Can't spawn new process; lookups will block
IPTraf cannot start a new process. This may be due to memory shortage. IPTraf will fall back to blocking lookups.

Fork error, IPTraf cannot run in background
IPTraf cannot start a new process, and can go into the background. This may be due to memory shortage. IPTraf aborts.

No memory for new filter entry
IPTraf was unable to allocate memory for a new filter entry. Most likely due to memory shortage.

Memory Low
This indicator appears if memory runs low due to a lot of entries in a facility. Should critical functions fail (window creation, internal allocation), the program could terminate with a segmentation violation.

Warning Any message or indicator about low memory means that your system does not have enough memory to handle the entries. It is almost certain that sooner or later, IPTraf or other applications will abort due to the failure of important system calls or library functions. Memory must be added right away.

IPC Error
This indicator appears if an error occurs receiving data from the rvnamed program (IPC stands for Interprocess Communication). This indication should not occur under normal circumstances. Report instances of this condition and the circumstances under which it happens. You may also include data from the rvnamed.log file.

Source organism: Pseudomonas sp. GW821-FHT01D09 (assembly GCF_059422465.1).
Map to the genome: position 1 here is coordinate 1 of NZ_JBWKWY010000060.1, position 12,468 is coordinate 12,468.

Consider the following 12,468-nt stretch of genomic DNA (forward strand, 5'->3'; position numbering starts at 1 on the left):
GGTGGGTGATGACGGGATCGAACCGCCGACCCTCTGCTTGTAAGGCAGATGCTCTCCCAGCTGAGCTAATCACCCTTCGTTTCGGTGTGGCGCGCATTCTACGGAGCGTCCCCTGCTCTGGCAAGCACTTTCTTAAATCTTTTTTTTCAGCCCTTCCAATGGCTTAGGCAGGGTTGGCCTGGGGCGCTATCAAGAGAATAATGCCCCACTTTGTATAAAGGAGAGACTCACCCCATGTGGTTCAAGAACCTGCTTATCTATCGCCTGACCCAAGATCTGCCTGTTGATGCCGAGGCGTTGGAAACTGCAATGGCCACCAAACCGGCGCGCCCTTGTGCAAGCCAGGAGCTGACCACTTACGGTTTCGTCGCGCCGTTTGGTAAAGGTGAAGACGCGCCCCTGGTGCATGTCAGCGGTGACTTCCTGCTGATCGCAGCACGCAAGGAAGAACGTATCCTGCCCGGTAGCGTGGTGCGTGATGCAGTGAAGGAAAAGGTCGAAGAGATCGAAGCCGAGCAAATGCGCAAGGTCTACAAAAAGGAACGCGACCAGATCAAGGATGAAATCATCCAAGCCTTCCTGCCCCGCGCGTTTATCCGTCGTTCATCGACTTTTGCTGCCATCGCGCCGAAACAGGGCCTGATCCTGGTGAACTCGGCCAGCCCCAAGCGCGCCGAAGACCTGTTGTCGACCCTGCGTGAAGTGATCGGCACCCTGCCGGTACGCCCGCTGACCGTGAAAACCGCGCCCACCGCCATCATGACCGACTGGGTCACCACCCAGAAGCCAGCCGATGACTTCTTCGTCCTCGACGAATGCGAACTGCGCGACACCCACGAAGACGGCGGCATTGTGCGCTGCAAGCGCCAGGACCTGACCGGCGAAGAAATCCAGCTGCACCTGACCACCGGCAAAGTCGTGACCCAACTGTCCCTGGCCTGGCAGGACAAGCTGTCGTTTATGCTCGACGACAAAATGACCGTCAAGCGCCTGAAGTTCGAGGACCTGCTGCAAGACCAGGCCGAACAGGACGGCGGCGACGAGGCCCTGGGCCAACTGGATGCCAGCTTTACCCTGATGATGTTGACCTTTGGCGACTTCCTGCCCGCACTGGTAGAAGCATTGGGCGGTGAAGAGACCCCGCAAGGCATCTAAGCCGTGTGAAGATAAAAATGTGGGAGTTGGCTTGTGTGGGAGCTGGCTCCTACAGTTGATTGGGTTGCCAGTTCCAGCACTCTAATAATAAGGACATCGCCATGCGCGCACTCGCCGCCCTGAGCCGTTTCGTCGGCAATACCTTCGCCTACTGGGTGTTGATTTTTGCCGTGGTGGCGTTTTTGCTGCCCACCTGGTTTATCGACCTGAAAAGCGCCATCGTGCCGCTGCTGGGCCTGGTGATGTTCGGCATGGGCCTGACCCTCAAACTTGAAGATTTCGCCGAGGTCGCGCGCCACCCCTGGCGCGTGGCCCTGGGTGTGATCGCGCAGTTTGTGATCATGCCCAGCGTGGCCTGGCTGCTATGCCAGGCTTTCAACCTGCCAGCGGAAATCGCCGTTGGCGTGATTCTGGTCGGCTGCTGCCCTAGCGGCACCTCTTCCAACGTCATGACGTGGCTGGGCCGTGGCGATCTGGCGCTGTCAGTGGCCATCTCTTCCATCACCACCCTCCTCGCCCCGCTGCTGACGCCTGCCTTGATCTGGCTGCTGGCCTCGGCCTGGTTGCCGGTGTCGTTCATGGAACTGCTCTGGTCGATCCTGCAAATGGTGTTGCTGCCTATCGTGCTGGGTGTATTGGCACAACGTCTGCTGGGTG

Error opening terminal: terminal
The screen management routines cannot find the terminfo entry for your terminal. IPTraf expects the terminfo database located in /usr/share/terminfo. This error could occur when your terminfo database is located somewhere else.

See the section above on controlling the terminfo search path.

This will end your IPTraf session
In interactive mode IPTraf asks you to confirm your exit command. Press Enter to return to the shell or any other key to cancel your command and return to the main menu.

rvnamed Messages

Being a daemon, rvnamed does not send messages to the screen. It writes its messages to the file rvnamed.log in the IPTraf working directory.

Unable to open child communication socket
rvnamed was unable to open the communication endpoint for data reception from the children it creates. This is highly unusual, and should it occur, report the circumstances.

Unable to open client communication socket